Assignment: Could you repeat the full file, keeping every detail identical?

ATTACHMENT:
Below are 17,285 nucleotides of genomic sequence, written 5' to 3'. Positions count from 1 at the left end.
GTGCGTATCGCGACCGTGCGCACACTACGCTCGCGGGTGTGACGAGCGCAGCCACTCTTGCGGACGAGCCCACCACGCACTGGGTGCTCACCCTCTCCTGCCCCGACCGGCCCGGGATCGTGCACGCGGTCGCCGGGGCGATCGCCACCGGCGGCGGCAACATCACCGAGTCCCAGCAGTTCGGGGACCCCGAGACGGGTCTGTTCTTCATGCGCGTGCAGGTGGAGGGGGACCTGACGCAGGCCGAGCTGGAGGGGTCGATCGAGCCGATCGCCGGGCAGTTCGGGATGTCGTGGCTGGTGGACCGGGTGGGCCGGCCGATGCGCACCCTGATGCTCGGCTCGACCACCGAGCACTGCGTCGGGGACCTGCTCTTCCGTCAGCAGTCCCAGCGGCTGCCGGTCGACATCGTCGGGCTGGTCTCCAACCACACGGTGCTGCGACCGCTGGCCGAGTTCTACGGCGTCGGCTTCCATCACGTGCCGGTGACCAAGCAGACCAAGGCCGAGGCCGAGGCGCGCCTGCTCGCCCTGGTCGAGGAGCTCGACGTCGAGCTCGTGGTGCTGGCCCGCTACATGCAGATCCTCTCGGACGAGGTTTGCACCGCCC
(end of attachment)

Below are 17,285 nucleotides of genomic sequence, written 5' to 3'. Positions count from 1 at the left end.
GTGCGTATCGCGACCGTGCGCACACTACGCTCGCGGGTGTGACGAGCGCAGCCACTCTTGCGGACGAGCCCACCACGCACTGGGTGCTCACCCTCTCCTGCCCCGACCGGCCCGGGATCGTGCACGCGGTCGCCGGGGCGATCGCCACCGGCGGCGGCAACATCACCGAGTCCCAGCAGTTCGGGGACCCCGAGACGGGTCTGTTCTTCATGCGCGTGCAGGTGGAGGGGGACCTGACGCAGGCCGAGCTGGAGGGGTCGATCGAGCCGATCGCCGGGCAGTTCGGGATGTCGTGGCTGGTGGACCGGGTGGGCCGGCCGATGCGCACCCTGATGCTCGGCTCGACCACCGAGCACTGCGTCGGGGACCTGCTCTTCCGTCAGCAGTCCCAGCGGCTGCCGGTCGACATCGTCGGGCTGGTCTCCAACCACACGGTGCTGCGACCGCTGGCCGAGTTCTACGGCGTCGGCTTCCATCACGTGCCGGTGACCAAGCAGACCAAGGCCGAGGCCGAGGCGCGCCTGCTCGCCCTGGTCGAGGAGCTCGACGTCGAGCTCGTGGTGCTGGCCCGCTACATGCAGATCCTCTCGGACGAGGTTTGCACCGCCC